Oilers defenseman Fedun suffers broken leg

Edmonton defenseman Taylor Fedun broke his right leg Friday when
he crashed into the end boards during the second period at
Minnesota on Friday night on a play that left several Oilers
players questioning why the NHL hasn’t adopted no-touch icing.

Fedun and the Wild’s Eric Nystrom were chasing after a puck near
the end boards when Nystrom reached around Fedun with his stick in
an attempt to touch the puck and avoid an icing call.

Video replays showed Fedun’s skate getting tangled up with a
stick. Fedun crashed hard into the end boards and play was
immediately stopped. He was taken off the ice on a stretcher, was
hospitalized and did not make the trip back to Edmonton with the

Oilers coach Tom Renney described the injury as a ”complex

”If you’re going to give majors and whatnot to guys who carry
their sticks high and don’t control their sticks at head level, on
an icing play like that, when you have your stick in someone’s
feet, regardless of whether you’re going for the puck or not,
that’s a very, very dangerous play,” Renny said. ”The young fella
probably lost his season because of it and who knows beyond

In the NHL – unlike most other levels of hockey – the defensive
team has to touch the puck on an icing play. That allows offensive
players a chance to beat the defense to the puck, keep the play
alive and avoid the icing call.

”I think he ended up a stick in his skate there and basically
it caused him to lose his balance at a fast speed and go into the
boards wrong,” Edmonton’s Darcy Hordichuk said. ”It’s something
that you don’t want to see it happen to anyone.

”I’m sure it’s something that (NHL disciplinarian Brendan)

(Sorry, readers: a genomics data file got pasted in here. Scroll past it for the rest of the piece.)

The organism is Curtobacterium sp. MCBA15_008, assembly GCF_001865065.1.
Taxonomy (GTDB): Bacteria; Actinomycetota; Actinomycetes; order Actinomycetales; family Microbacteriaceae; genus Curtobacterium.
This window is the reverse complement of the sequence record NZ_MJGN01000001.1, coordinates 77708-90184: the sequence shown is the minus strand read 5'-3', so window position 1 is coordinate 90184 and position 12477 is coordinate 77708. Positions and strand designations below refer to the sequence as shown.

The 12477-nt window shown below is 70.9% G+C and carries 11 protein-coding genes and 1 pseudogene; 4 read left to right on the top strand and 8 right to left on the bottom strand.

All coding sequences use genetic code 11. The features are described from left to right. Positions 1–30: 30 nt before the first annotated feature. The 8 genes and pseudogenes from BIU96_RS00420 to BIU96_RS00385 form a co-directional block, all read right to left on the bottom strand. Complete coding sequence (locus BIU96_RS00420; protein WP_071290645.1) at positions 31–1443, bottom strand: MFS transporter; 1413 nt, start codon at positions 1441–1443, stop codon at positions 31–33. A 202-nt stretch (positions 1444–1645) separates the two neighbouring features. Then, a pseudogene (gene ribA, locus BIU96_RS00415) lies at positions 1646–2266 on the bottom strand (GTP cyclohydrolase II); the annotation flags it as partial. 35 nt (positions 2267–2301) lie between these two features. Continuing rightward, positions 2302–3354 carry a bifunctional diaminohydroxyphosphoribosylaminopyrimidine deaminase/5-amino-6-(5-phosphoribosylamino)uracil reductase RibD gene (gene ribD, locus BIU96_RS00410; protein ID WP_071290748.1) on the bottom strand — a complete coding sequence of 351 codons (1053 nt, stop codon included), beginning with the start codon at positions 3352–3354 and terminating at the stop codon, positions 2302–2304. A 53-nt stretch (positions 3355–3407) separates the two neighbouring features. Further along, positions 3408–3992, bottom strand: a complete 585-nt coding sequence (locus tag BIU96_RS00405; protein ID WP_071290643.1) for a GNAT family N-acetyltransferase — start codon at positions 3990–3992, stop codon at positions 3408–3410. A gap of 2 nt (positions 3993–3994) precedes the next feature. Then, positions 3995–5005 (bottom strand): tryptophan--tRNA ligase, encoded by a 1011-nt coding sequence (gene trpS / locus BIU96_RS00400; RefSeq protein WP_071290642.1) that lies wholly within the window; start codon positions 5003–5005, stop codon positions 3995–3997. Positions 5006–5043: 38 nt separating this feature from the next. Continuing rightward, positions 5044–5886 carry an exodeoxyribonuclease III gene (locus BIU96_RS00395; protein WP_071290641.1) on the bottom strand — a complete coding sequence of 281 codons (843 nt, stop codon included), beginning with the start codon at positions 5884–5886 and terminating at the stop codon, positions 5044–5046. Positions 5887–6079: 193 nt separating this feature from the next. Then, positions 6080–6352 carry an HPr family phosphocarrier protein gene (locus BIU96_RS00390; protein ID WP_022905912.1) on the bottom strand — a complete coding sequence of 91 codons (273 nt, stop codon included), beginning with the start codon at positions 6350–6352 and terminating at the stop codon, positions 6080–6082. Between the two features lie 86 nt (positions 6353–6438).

Shanahan is going to address the situtation and figure out if
they’re not going to get rid of the rule with no-touch icing,
they’ve got to do something about the guys coming in there

Theo Peckham immediately went at Nystrom after the incident, but
pulled back after hearing Fedun screaming in pain. Fedun, an
Edmonton native, signed with the Oilers last spring after
completing a collegiate career at Princeton.

”As soon as you hear that, you try to get out of the way and
let the paramedics do their job,” Peckham said.

He also questioned why the NHL doesn’t adopt no-touch icing.

”You maybe get a scoring chance one out of every 15 games
because of it,” Peckham said. ”How many more guys are going to
have to go down with ankles and legs before the league decides to
do something about it.”

Renny would not discuss the NHL’s icing rules.

Nystrom, given a 5-minute major penalty for boarding and a game
misconduct, was still upset after the game.

”I feel awful,” Nystrom said. ”He was really hurt and I had
obviously no intention of ever, ever doing anything like that. I
was just racing for an icing and that’s one of those freak things
that happens in those situations and it’s why people always say
that rule (should be changed to no-touch icing). If I didn’t think
I had a legit chance at the puck I would have never raced in there
but I just thought I had a good jump and I could maybe get in
there. … I feel terrible. So bad right now.”

Minnesota coach Mike Yeo acknowledged that Nystrom could be

”I do know that Ny was 100 percent not trying to do anything
dirty there,” Yeo said. ”We looked at the replay a lot of times
and he’s really trying to reach in. The puck is there and he’s
trying to make a reach at the puck. It’s a really unfortunate
situation. You definitely don’t want to see anybody get hurt. I
know probably nobody feels worse than Ny right now. He’s not that
kind of guy but we’ll wait to see what happens there.”